Endless possibilities on U.S. Open Sunday

Tiger Woods, Graeme McDowell, Dustin Johnson

Tiger Woods, Graeme McDowell, Dustin Johnson


Complete coverage | U.S. Open Blog | Follow via Twitter: @4caddie, @GolfweekMag



PEBBLE BEACH, Calif. – Set your TiVo and your DVR. Call your dad early in the morning to wish him a happy Father’s Day. Then keep the phone nearby during the afternoon when he calls again. Heck, Sunday at the 110th United States Open is going to be good enough that your neighbor’s father might call to say, “Are you watching this?”

For one afternoon, let’s forget about World Cup goal controversies and 21-year-old rookie pitchers who hurl more strikes than 12-year-olds who play too much bowling on Nintendo Wii. Let’s take a break from worrying about oil spill cleanups and stock market plunges. And please, no more Ron Artest interview highlights. 

If Saturday’s spectacle along the Monterey Peninsula was any indication, Sunday at Pebble Beach could well turn into a where-were-you-when moment. 

Let’s review the characters on the first page of the leaderboard: Dustin Johnson, a lanky kid out of Coastal Carolina who might be one of three guys in the field who could tee one up at Pebble Beach and land it on Poppy Hills; Graeme McDowell, a hunky Northern Irishman with a permanent 5 o’clock shadow looking to make a name for himself in the States; Tiger Woods, a man trying to find his golf game and 15th major while still dealing with the fallout from a sex scandal; Phil Mickelson, five times a U.S. Open runner-up, and Ernie Els, a two-time Open winner, both of whom epitomize the essence of Father’s Day.

Sounds like the cast of MTV’s “Real World.”

But there’s no way, you say, that we’ll see another afternoon of eagles, right-handed shots by left-handed players, fist pumps and roars load enough to sway 90-foot yachts in Stillwater Cove. All the crusty, cynical sportswriters that have inhabited the press center this week who say it can’t be done either can take a dive off the seventh-hole grandstand.

I say it’s going to happen. I say a Metallica concert is going to break out. I say you’re going to want to buy a Web cam and get your dad on Skype.

Let’s start with Woods, who arrived at Pebble Beach as an afterthought. On Saturday, he turned on the afterburners. Two early bogeys were erased by three consecutive birdies on Nos. 4-6. He then closed with five birdies in his last eight holes, including a 10-footer at No. 16 that was greeted with a raucous fist pump, a downhill slider at No. 17 that brought a grandstand of spectators to their collective feet, and a nuked 3-wood from 260 yards into the par-5 18th that stopped 20 feet from the cup and ended with a two-putt birdie.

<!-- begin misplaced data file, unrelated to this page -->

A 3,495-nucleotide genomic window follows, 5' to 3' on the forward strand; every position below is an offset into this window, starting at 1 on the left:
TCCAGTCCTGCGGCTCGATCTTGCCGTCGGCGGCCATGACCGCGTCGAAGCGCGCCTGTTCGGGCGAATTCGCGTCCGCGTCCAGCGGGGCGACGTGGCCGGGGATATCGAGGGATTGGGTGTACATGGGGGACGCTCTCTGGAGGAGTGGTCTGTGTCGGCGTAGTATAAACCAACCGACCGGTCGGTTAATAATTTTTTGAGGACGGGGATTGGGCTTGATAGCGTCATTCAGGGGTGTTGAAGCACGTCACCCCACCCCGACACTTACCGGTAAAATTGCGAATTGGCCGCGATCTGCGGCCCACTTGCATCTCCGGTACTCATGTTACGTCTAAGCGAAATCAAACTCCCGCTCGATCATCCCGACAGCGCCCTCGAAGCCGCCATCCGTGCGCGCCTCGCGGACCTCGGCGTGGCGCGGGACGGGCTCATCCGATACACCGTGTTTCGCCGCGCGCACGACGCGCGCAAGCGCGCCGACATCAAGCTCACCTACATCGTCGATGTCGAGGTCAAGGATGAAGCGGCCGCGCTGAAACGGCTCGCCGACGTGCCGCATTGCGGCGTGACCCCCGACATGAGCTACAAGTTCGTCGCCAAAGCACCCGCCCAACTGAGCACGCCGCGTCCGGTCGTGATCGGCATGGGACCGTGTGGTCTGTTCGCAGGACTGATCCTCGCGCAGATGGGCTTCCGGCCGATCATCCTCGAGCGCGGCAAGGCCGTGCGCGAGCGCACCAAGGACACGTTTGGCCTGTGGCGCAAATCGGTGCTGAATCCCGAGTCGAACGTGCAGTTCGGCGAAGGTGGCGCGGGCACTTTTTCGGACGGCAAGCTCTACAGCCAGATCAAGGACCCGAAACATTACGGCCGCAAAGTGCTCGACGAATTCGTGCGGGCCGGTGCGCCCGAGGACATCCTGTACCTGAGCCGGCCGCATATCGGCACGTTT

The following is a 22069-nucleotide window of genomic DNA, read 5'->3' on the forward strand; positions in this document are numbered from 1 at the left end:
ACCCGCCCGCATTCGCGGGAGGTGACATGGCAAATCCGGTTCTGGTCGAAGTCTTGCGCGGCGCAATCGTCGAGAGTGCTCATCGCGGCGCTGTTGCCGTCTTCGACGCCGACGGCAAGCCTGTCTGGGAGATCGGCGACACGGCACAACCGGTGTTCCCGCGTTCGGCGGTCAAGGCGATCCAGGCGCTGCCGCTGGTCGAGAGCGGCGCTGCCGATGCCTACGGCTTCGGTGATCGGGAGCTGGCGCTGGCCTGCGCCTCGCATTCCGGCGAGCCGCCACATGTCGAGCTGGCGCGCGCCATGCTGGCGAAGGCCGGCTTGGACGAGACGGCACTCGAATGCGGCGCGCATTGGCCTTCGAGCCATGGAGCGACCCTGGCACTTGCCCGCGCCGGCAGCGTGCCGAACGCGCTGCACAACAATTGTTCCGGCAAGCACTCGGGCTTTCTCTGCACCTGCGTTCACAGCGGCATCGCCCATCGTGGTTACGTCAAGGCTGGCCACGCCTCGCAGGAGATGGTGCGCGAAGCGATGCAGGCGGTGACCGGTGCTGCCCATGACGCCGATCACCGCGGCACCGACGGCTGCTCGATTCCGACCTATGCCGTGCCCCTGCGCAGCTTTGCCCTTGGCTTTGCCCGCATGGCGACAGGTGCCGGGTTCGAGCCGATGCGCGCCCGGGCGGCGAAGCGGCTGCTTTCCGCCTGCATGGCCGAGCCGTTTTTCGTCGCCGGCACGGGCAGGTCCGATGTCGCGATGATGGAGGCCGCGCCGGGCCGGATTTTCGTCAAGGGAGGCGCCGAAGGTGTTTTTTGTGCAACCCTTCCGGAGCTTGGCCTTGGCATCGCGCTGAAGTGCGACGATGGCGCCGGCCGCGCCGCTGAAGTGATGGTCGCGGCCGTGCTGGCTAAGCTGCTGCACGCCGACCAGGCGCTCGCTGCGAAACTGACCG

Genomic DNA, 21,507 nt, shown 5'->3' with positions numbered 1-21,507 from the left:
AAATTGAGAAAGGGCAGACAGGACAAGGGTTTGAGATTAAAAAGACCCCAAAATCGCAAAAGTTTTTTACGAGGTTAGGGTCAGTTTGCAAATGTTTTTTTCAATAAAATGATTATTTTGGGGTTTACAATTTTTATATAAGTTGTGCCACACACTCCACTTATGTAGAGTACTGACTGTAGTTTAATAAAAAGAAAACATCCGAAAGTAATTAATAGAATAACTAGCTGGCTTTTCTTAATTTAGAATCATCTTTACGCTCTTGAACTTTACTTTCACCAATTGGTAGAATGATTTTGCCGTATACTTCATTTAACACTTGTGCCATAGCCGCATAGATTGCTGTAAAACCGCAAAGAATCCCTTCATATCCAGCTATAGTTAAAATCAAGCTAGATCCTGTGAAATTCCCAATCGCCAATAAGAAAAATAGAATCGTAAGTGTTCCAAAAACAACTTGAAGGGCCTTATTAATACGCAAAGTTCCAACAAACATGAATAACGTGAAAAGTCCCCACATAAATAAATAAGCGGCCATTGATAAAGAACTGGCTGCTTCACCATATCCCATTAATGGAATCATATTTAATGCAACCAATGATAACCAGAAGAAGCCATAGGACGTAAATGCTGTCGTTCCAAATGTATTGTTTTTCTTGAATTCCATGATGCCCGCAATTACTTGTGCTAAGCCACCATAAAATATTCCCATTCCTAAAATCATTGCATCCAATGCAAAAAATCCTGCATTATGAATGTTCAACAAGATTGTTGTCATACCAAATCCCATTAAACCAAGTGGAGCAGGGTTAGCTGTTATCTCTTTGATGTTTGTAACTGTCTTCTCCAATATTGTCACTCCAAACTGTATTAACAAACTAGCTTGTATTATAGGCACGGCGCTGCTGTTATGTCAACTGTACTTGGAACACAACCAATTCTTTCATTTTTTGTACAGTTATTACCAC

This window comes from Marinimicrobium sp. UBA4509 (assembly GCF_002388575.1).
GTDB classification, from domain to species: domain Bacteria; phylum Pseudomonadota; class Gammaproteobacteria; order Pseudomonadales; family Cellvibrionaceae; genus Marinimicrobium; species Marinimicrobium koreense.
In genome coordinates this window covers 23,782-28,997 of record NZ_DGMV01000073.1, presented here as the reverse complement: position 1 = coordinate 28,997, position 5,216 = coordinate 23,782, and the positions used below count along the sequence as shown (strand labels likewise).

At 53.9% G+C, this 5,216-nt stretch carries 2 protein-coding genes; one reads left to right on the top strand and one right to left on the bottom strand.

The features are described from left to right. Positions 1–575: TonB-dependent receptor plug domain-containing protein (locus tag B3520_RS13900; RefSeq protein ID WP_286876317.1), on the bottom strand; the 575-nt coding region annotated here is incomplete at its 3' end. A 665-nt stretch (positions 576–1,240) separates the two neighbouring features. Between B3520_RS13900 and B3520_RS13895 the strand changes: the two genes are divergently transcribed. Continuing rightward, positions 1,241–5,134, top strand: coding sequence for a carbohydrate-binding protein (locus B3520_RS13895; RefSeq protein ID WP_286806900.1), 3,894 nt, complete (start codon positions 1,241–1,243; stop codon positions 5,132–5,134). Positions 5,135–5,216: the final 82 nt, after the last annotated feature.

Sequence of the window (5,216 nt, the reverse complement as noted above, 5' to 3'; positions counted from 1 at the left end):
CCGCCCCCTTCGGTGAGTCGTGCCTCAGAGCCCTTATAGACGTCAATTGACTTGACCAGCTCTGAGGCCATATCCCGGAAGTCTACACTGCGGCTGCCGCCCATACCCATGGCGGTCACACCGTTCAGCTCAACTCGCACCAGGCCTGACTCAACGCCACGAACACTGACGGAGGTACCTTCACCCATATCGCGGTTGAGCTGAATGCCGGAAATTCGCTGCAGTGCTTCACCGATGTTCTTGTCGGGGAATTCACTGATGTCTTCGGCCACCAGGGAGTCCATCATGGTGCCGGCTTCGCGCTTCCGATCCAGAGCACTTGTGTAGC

“It’s been a while,” said Woods, who started the day nine shots off the lead and shot 66 to stand five back at 1-under 212. “I hadn’t played good enough for anyone to cheer for anything. So it was nice to actually put it together on the back nine and put myself right back in the championship.”

It couldn’t top what Johnson did, however. The two-time defending champion at the Pebble Beach Pro-Am dismantled these seaside links with massive drives and timely putting. He hit 6-iron into the 543-yard 18th and two-putted for his own 66, flying by 36-hole leader McDowell (71) and building a three-shot lead with 18 holes to play.

“This is what I live for,” said Johnson, who turns 26 on Tuesday. “This is what I practice every day for. This is what I go to the gym and do all the stuff that I do is to be in a position like this to go out and have a chance to win a U.S. Open.”

Mickelson’s U.S. Open chances, however, may have washed up on the beach. He started the day two shots behind the lead, but stumbled to a 73. Seven shots back, he’s going to need the round of his life – and a monumental meltdown at the top.

“I didn’t hit it as well as I did yesterday,” said Mickelson, 24 hours removed from a 66. “So I had to fight pretty hard to get some up-and-downs.”  

Frenchman Gregory Havret, best known for beating Mickelson in a playoff to win the 2007 Scottish Open, shot 69 and will play alongside Woods in the penultimate group on Sunday. Els, six shots back after a 73, and Mickelson will go off in the third-to-last group.

Who’s going to win? Who the heck knows? In four prior U.S. Open Sundays at Pebble Beach, highlight-reel material has transpired. 

“Anything can happen on Sunday,” Mickelson said.

Exactly. So make sure your phone is charged and your dad standing by.

It’s going to be a wild Sunday.

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